Betsy DeVos' Speech At A HBCU Didn't Go Well

by Samantha Mendoza
Mario Tama/Getty Images News/Getty Images

Betsy DeVos has been one of President Trump's more controversial cabinet picks. The secretary of education's Senate confirmation required a tie-breaking vote by Vice President Mike Pence, and her lack of experience in public schools has led many to believe that she is out of touch with the system she is tasked with leading. On Wednesday, Betsy DeVos was booed during a commencement address at a historically black university, showing just how much work DeVos has to do to gain public approval.

While receiving an honorary doctorate at Bethune-Cookman University’s commencement, DeVos took to the podium to speak with students about respecting diverse opinions.

"While we will undoubtedly disagree at times, I hope we can do so respectfully. Let's choose to hear one another out," she said. But her voice could barely be heard over the auditorium full of booing students, who shouted and spoke over DeVos in an effort to stop her address.

Over half of the students in the room even stood up and turned their backs to the secretary of education, sparking the hashtag #BacksToBetsy. The demonstration was so distracting that the university's president, Edison Jackson, actually took the microphone from DeVos and tried to calm the students down.

"If this behavior continues, your degrees will be mailed to you," Jackson said, amid more shouts and boos. "Choose which way you want to go."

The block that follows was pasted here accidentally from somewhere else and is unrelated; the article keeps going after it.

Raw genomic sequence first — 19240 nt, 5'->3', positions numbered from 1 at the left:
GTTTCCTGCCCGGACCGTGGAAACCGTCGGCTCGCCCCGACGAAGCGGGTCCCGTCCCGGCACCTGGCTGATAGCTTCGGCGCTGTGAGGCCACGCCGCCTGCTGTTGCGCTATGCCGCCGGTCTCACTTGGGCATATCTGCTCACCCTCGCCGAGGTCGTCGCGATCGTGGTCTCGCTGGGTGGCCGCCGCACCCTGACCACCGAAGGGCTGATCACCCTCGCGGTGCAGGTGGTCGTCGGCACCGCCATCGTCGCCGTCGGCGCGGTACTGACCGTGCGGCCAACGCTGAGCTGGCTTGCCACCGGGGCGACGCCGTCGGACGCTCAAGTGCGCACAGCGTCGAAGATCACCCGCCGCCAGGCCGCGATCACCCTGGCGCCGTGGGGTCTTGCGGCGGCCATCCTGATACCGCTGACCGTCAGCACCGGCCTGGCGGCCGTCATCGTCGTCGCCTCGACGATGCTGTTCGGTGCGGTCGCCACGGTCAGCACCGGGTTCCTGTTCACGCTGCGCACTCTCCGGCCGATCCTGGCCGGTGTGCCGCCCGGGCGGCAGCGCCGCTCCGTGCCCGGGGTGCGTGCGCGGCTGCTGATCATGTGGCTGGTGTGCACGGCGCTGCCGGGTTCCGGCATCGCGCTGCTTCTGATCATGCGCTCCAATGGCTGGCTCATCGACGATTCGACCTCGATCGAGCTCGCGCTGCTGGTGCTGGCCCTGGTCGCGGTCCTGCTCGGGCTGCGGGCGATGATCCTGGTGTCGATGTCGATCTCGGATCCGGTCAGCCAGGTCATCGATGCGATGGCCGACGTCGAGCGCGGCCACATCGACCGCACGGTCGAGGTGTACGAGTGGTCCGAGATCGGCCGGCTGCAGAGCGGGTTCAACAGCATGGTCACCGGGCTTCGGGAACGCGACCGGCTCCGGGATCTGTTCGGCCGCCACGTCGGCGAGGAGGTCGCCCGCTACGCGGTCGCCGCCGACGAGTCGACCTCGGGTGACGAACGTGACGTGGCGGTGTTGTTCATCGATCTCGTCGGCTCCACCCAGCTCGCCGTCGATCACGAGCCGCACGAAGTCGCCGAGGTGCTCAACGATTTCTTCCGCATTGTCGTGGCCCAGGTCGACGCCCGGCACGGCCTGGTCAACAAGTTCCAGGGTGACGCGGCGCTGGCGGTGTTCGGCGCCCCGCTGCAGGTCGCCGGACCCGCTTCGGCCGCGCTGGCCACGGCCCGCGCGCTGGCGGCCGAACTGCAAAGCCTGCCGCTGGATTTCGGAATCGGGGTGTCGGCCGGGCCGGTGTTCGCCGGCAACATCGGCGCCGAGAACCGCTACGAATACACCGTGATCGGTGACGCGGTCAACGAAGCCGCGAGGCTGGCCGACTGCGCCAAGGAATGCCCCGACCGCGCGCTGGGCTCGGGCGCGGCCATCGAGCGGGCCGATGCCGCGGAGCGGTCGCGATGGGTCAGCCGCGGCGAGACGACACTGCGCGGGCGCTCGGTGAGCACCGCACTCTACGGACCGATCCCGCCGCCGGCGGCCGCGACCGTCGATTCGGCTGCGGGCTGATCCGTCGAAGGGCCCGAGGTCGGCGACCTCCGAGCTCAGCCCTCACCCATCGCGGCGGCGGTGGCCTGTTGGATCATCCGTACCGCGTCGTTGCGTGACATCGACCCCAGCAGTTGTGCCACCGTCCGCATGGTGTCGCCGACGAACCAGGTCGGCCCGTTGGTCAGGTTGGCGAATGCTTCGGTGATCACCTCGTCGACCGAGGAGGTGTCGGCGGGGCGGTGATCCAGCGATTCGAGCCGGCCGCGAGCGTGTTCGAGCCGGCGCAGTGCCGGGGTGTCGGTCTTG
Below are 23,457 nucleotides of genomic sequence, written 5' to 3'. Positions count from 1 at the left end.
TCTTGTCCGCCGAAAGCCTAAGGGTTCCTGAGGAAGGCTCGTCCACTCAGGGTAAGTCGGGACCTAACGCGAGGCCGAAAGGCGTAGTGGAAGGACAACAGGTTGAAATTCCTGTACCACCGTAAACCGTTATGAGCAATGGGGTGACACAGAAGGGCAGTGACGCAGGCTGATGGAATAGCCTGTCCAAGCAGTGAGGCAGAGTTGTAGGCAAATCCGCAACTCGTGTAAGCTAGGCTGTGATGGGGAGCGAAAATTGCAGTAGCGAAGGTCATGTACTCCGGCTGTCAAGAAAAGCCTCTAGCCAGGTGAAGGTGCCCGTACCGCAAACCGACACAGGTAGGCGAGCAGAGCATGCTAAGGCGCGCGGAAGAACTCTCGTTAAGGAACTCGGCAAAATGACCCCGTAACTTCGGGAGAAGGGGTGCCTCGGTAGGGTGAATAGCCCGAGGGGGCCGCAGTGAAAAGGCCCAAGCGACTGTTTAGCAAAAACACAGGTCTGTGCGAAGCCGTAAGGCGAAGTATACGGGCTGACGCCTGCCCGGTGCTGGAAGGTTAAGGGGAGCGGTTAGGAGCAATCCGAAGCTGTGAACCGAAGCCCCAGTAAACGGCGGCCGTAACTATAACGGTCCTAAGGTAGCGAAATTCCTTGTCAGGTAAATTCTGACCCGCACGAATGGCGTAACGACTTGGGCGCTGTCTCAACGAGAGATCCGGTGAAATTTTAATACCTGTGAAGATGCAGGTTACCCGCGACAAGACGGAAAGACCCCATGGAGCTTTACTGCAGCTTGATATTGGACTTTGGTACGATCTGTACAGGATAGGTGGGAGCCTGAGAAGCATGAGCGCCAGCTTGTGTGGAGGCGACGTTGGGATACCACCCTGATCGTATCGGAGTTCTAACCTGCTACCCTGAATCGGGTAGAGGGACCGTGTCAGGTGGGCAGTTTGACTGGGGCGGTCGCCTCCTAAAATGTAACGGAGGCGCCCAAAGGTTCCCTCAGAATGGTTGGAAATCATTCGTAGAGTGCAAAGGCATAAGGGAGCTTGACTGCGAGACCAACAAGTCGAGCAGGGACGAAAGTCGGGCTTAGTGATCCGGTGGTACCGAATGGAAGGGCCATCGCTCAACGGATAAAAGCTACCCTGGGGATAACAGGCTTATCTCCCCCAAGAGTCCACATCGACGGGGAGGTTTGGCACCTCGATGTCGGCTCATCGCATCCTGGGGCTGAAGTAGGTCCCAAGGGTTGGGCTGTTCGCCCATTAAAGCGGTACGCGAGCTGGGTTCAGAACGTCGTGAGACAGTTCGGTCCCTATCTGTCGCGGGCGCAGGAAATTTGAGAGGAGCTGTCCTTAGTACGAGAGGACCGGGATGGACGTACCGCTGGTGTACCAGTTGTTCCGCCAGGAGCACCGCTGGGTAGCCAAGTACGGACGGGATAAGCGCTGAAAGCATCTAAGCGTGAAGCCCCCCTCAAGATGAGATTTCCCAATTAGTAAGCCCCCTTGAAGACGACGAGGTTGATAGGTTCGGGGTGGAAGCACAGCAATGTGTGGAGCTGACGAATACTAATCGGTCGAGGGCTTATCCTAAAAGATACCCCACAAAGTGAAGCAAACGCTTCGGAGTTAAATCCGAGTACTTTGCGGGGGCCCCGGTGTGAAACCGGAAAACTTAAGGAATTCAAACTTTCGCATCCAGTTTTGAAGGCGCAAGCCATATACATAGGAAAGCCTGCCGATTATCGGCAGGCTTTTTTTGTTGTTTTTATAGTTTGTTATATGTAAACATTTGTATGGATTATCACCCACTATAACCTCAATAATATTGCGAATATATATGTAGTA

This hardly did enough to calm students. Shouts continued throughout the remainder of DeVos' speech, and some students were even escorted out of the auditorium, according to CNN.

DeVos faced backlash in February for stating that HBCUs were "pioneers of school choice," an obvious falsehood, and pretty insensitive statement, given that HBCUs were founded exclusively because racism and segregation prevented black students from being accepted into traditional schools.

DeVos later apologized for her remarks, stating that HBCUs were "born out of necessity" and "made higher education accessible to students who otherwise would have been denied the opportunity." But given her reception at the commencement address on Wednesday, DeVos may have a lot more work ahead of her to make amends.

“For someone to come and speak at my commencement that cannot relate to me or know what I have been through is kind of like a slap in the face,” one Bethune-Cookman student told the Washington Post.

Petitions to stop DeVos from giving a commencement address at Bethune-Cookman began circulating as soon as her appearance was announced, and gained over 50,000 signatures. Ultimately, the petition was unsuccessful, and despite the outrage and boos from students at the commencement on Wednesday, DeVos completed her speech, which focused on listening to and respecting diverse perspectives.